Hepatitis occurs when the liver becomes inflamed due to various viruses and other factors, like alcohol, medications, and trauma. Many Americans are affected by hepatitis in its various forms. It is true that some types of hepatitis may not pose a serious threat to your health, yet any infection can become long-lasting problems that could eventually lead to death. Viral hepatitis comes in four forms, all caused by different viruses. The major types are hepatitis A, hepatitis, B, hepatitis C, and delta hepatitis.
HCV, otherwise known as the hepatitis C virus infects nearly 36,000 people every year in the United States alone. It can be considered a mild malady in comparison to other forms of hepatitis, yet it is more likely to lead to chronic liver disease. Some may never show any signs of having hepatitis C, despite the fact that they can become carriers of the virus. Around four million people are HCV carriers and of those four million, an estimated 70 percent will develop chronic liver disease.
Hepatitis C is contracted and spread through exposure to human blood. Sharing needles to inject drugs is a common form of spreading the virus. In fact 80 percent of people with hepatitis C fall under this category. Although it is very uncommon, individuals who receive a blood transfusion may be at some risk. Sexual intercourse has also been known to spread the hepatitis C virus. Luckily, HVC cannot be contracted through food, water, or casual contact, like shaking hands or working in the same vicinity.
It can be difficult to spot the virus due to the fact that no symptoms may occur. When symptoms are visible, they can range from mild to sever. The most common symptoms that occur at the early stages of hepatitis C are headache, fever, fatigue, nausea, diarrhea and loss of appetite. As the virus infects your body, symptoms may include dark urine, clay-colored stool, abdominal pain and jaundice. These symptoms can be extremely uncomfortable to deal with and require medical attention.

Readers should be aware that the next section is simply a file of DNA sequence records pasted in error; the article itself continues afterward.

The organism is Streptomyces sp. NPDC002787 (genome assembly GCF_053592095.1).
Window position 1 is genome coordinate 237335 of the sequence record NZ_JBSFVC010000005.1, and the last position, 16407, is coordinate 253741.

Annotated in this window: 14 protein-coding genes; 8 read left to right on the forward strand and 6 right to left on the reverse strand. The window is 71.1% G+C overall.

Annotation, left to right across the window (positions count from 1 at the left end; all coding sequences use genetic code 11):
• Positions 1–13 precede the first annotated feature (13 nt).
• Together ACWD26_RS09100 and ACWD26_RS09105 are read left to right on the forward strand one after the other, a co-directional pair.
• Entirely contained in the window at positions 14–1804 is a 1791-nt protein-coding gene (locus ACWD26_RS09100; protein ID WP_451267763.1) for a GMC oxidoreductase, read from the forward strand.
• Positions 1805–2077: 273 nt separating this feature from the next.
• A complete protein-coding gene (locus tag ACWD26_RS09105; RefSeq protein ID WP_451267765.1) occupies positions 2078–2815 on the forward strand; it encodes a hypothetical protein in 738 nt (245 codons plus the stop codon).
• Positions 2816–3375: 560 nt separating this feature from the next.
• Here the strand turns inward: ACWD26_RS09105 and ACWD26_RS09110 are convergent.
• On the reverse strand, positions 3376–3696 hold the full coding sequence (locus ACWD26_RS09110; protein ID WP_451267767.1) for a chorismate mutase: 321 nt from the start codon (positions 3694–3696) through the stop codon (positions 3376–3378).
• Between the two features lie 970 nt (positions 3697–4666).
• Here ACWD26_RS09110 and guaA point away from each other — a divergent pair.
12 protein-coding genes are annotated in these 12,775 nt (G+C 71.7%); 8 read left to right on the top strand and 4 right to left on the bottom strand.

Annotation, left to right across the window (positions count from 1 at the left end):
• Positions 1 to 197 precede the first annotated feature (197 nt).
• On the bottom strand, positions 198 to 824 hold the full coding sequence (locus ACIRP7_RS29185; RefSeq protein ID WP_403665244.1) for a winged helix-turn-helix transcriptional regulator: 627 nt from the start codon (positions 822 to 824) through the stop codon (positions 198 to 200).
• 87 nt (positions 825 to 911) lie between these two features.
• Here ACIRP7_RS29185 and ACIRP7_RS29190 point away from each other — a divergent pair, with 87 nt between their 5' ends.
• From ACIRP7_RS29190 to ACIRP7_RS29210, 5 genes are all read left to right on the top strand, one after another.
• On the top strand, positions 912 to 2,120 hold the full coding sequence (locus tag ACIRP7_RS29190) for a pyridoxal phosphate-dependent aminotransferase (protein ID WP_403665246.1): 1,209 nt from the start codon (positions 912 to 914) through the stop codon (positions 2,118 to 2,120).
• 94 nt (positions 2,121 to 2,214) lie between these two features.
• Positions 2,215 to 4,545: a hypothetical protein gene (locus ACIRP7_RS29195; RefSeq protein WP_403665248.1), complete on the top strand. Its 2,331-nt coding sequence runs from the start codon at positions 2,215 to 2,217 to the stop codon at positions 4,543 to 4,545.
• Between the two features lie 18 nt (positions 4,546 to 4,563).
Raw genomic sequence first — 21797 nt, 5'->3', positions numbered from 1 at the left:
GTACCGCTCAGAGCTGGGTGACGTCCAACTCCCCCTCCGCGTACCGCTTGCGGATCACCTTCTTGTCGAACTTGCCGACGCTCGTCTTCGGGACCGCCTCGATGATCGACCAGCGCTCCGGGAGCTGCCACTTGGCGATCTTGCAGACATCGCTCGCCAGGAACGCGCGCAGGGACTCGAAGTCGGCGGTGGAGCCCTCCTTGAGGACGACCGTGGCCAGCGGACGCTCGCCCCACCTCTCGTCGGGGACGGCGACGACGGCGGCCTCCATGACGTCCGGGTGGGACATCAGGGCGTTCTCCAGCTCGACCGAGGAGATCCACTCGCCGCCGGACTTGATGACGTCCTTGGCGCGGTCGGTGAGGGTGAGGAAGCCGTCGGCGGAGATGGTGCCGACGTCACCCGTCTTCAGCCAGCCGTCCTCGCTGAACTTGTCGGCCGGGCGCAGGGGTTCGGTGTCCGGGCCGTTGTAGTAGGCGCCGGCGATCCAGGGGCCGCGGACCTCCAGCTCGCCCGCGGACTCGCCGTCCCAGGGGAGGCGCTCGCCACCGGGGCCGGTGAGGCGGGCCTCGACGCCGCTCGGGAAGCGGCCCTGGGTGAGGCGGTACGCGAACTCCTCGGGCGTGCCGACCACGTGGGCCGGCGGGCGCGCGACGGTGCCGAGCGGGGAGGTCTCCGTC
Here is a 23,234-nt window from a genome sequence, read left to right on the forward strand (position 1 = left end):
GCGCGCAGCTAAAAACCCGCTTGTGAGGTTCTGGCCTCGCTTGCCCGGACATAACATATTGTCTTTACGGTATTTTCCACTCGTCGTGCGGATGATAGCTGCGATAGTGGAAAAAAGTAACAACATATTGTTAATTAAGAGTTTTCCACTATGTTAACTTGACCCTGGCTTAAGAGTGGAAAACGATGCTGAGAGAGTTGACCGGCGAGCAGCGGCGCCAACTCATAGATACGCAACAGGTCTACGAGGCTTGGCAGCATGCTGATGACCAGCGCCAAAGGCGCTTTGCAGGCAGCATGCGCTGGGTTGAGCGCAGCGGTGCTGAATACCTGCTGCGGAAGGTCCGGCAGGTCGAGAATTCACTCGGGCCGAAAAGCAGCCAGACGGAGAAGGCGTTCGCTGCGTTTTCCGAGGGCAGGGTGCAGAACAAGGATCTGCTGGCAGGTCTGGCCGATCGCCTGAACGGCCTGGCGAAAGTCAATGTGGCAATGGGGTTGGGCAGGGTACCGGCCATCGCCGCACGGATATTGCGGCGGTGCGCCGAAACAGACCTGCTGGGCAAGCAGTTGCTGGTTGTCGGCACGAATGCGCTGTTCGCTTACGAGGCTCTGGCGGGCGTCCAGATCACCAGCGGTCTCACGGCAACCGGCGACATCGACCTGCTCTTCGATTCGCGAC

Those who are at risk include anyone who has injected drugs, individuals who have received blood products prior to 1987, those who were on chronic renal dialysis, and persons who have persistently elevated liver function tests. Other persons who have received a blood transfusion, or organ transplant before 1992 are also at risk. Health care and emergency medical workers should also get tested due to the chances of an accidental needle stick.
Getting hepatitis C tested is the best way to find out if you have contracted the virus and the appropriate steps to follow after diagnosis. The test is able to identify the proteins that are produced by your immune system as a response to hepatitis C. There are other tests that a doctor can perform to discover if the virus is causing liver damage. In some cases, a liver biopsy is needed.
Although there are no special treatments for hepatitis C, most doctors will recommend bed rest, drinking plenty of fluids, and a healthy diet. Most individuals who suffer from hepatitis C will feel between two to three weeks and will recover from their symptoms in a few months. For those with chronic hepatitis C, a synthetic form of protein called interferon is used for perpetual symptoms. This will help improve liver conditions and minimize symptoms. Treatment can be up to 40 percent effective. You can also opt for herbal remedies to fight the HCV virus.